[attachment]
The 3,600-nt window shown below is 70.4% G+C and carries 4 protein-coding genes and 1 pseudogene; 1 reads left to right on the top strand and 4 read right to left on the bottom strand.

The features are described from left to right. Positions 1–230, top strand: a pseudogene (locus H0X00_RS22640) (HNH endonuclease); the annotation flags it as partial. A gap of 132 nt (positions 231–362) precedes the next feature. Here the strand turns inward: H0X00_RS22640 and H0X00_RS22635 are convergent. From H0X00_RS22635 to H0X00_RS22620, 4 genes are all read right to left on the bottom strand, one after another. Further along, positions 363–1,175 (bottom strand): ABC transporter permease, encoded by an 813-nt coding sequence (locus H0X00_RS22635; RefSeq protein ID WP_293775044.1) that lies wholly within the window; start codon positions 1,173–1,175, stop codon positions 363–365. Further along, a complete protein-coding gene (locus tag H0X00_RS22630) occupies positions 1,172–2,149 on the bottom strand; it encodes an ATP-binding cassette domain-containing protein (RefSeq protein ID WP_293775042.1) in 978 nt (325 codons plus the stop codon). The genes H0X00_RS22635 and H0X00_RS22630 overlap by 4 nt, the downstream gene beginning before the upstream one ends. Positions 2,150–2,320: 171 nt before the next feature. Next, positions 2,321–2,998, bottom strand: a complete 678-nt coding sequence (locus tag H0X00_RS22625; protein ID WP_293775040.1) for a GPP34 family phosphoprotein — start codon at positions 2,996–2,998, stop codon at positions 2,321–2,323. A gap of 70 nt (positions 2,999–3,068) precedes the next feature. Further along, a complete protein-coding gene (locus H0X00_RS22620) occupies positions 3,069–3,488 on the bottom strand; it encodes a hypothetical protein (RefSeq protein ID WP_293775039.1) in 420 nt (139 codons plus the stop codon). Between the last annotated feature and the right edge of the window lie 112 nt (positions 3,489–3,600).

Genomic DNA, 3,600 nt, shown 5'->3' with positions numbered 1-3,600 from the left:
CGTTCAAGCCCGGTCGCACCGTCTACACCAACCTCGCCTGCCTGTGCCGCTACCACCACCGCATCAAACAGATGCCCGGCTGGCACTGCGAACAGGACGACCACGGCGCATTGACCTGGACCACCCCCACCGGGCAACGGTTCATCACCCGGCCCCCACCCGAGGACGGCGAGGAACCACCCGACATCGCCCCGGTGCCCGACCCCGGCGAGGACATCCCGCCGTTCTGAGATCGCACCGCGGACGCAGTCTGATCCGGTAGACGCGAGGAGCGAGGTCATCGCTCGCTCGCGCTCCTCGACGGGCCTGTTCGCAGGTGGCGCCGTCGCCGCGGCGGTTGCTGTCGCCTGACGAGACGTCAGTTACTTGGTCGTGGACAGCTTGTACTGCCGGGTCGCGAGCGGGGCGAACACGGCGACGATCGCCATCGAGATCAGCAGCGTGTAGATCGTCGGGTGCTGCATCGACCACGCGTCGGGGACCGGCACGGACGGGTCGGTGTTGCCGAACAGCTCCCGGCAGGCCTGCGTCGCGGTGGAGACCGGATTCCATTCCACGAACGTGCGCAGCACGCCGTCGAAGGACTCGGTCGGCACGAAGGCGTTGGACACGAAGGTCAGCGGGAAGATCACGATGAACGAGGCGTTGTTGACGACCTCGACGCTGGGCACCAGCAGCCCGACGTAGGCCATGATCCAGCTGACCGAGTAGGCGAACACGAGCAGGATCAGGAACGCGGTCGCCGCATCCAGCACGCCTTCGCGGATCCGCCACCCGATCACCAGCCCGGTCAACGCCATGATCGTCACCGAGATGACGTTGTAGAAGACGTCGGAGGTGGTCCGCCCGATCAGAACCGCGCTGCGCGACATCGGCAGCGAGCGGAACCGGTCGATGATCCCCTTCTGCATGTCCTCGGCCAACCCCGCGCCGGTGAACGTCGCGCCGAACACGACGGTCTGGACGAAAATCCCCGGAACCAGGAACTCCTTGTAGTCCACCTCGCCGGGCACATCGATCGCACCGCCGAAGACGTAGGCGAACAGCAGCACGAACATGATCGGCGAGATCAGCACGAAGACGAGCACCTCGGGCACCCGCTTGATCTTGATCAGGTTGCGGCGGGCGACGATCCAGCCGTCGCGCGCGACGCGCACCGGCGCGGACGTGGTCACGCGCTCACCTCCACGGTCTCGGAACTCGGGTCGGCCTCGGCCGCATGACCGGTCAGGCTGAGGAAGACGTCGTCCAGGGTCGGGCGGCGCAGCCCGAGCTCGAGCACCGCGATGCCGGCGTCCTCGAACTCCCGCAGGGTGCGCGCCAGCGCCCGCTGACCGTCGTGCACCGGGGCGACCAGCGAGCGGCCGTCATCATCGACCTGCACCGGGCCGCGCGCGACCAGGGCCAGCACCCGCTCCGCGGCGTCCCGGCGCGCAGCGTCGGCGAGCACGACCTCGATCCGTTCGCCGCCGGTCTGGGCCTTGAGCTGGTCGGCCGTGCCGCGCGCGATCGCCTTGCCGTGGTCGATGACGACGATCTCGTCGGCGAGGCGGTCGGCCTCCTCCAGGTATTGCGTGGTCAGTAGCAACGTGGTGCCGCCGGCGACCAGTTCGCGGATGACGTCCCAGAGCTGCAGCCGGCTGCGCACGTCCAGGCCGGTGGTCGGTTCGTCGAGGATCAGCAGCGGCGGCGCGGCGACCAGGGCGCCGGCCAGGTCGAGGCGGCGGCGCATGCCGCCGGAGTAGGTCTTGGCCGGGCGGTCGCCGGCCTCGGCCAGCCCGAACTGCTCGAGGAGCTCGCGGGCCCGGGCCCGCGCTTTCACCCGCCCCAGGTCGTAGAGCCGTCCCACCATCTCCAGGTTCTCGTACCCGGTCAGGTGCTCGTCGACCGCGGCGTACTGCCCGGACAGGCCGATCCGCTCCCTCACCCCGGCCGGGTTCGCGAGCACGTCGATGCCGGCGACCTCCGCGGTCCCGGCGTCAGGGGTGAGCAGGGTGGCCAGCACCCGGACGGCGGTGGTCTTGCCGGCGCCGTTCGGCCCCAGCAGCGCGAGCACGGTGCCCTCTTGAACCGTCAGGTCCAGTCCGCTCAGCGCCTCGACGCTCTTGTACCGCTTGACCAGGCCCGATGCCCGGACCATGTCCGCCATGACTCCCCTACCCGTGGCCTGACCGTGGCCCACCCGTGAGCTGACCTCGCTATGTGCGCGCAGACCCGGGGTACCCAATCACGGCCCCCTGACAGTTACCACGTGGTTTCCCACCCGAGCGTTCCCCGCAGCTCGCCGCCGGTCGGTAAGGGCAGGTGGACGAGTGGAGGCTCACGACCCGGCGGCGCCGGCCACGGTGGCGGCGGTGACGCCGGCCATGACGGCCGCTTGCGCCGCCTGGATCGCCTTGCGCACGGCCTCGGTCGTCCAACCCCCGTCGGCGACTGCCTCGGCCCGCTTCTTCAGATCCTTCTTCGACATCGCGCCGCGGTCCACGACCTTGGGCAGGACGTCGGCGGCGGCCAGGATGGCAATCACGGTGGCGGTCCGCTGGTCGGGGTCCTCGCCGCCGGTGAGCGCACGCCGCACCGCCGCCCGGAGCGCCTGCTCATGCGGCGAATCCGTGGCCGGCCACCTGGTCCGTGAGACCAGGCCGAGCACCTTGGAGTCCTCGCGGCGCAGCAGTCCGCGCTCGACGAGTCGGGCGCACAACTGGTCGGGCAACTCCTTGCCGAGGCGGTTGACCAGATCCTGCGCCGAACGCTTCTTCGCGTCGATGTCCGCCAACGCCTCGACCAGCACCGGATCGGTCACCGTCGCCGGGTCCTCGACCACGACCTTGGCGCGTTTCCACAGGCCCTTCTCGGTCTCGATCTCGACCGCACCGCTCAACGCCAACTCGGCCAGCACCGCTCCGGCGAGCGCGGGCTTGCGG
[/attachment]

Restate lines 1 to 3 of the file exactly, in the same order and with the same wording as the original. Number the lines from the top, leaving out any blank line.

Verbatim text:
The 3,600-nt window shown below is 70.4% G+C and carries 4 protein-coding genes and 1 pseudogene; 1 reads left to right on the top strand and 4 read right to left on the bottom strand.

The features are described from left to right. Positions 1–230, top strand: a pseudogene (locus H0X00_RS22640) (HNH endonuclease); the annotation flags it as partial. A gap of 132 nt (positions 231–362) precedes the next feature. Here the strand turns inward: H0X00_RS22640 and H0X00_RS22635 are convergent. From H0X00_RS22635 to H0X00_RS22620, 4 genes are all read right to left on the bottom strand, one after another. Further along, positions 363–1,175 (bottom strand): ABC transporter permease, encoded by an 813-nt coding sequence (locus H0X00_RS22635; RefSeq protein ID WP_293775044.1) that lies wholly within the window; start codon positions 1,173–1,175, stop codon positions 363–365. Further along, a complete protein-coding gene (locus tag H0X00_RS22630) occupies positions 1,172–2,149 on the bottom strand; it encodes an ATP-binding cassette domain-containing protein (RefSeq protein ID WP_293775042.1) in 978 nt (325 codons plus the stop codon). The genes H0X00_RS22635 and H0X00_RS22630 overlap by 4 nt, the downstream gene beginning before the upstream one ends. Positions 2,150–2,320: 171 nt before the next feature. Next, positions 2,321–2,998, bottom strand: a complete 678-nt coding sequence (locus tag H0X00_RS22625; protein ID WP_293775040.1) for a GPP34 family phosphoprotein — start codon at positions 2,996–2,998, stop codon at positions 2,321–2,323. A gap of 70 nt (positions 2,999–3,068) precedes the next feature. Further along, a complete protein-coding gene (locus H0X00_RS22620) occupies positions 3,069–3,488 on the bottom strand; it encodes a hypothetical protein (RefSeq protein ID WP_293775039.1) in 420 nt (139 codons plus the stop codon). Between the last annotated feature and the right edge of the window lie 112 nt (positions 3,489–3,600).

Genomic DNA, 3,600 nt, shown 5'->3' with positions numbered 1-3,600 from the left: